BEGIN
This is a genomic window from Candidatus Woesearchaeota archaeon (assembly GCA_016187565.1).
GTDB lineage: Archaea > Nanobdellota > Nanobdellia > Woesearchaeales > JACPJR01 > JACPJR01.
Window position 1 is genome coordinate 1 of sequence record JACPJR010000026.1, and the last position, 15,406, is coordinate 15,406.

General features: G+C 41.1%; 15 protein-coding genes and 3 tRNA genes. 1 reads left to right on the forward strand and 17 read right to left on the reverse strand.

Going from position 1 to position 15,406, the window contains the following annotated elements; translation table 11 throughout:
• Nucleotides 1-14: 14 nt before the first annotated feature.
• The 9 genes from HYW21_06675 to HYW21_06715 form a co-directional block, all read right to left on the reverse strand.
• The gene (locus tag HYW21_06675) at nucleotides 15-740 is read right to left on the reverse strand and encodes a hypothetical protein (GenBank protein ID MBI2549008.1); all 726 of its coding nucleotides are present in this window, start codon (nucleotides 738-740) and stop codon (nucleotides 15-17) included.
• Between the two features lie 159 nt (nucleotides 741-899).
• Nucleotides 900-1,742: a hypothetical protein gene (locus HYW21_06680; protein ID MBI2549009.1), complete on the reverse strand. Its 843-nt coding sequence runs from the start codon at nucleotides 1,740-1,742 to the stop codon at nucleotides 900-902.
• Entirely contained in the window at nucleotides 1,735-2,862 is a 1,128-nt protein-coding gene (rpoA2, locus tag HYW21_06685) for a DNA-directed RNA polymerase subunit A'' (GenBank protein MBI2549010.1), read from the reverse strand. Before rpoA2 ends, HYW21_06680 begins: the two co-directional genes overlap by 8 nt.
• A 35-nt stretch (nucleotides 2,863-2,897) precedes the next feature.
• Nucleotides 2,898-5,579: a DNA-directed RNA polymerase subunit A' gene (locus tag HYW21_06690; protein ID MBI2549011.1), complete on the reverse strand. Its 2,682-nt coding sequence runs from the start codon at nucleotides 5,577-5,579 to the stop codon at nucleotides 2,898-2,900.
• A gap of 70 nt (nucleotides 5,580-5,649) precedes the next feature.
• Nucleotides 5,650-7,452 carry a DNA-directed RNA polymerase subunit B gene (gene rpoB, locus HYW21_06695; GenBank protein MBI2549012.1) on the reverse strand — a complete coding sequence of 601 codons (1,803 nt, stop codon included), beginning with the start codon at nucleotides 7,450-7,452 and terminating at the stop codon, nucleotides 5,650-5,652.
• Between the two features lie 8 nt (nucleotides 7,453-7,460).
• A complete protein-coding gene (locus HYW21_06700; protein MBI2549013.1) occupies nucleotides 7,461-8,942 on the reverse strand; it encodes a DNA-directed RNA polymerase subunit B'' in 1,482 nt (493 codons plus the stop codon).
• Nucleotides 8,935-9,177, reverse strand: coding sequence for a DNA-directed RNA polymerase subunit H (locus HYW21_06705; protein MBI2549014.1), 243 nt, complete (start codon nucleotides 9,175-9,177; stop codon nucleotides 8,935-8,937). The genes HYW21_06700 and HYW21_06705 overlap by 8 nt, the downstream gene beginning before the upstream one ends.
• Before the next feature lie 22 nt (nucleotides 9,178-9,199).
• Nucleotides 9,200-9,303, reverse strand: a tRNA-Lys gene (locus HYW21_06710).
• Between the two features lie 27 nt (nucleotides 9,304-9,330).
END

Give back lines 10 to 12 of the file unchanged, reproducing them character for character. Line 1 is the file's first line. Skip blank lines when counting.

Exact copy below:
• Nucleotides 900-1,742: a hypothetical protein gene (locus HYW21_06680; protein ID MBI2549009.1), complete on the reverse strand. Its 843-nt coding sequence runs from the start codon at nucleotides 1,740-1,742 to the stop codon at nucleotides 900-902.
• Entirely contained in the window at nucleotides 1,735-2,862 is a 1,128-nt protein-coding gene (rpoA2, locus tag HYW21_06685) for a DNA-directed RNA polymerase subunit A'' (GenBank protein MBI2549010.1), read from the reverse strand. Before rpoA2 ends, HYW21_06680 begins: the two co-directional genes overlap by 8 nt.
• A 35-nt stretch (nucleotides 2,863-2,897) precedes the next feature.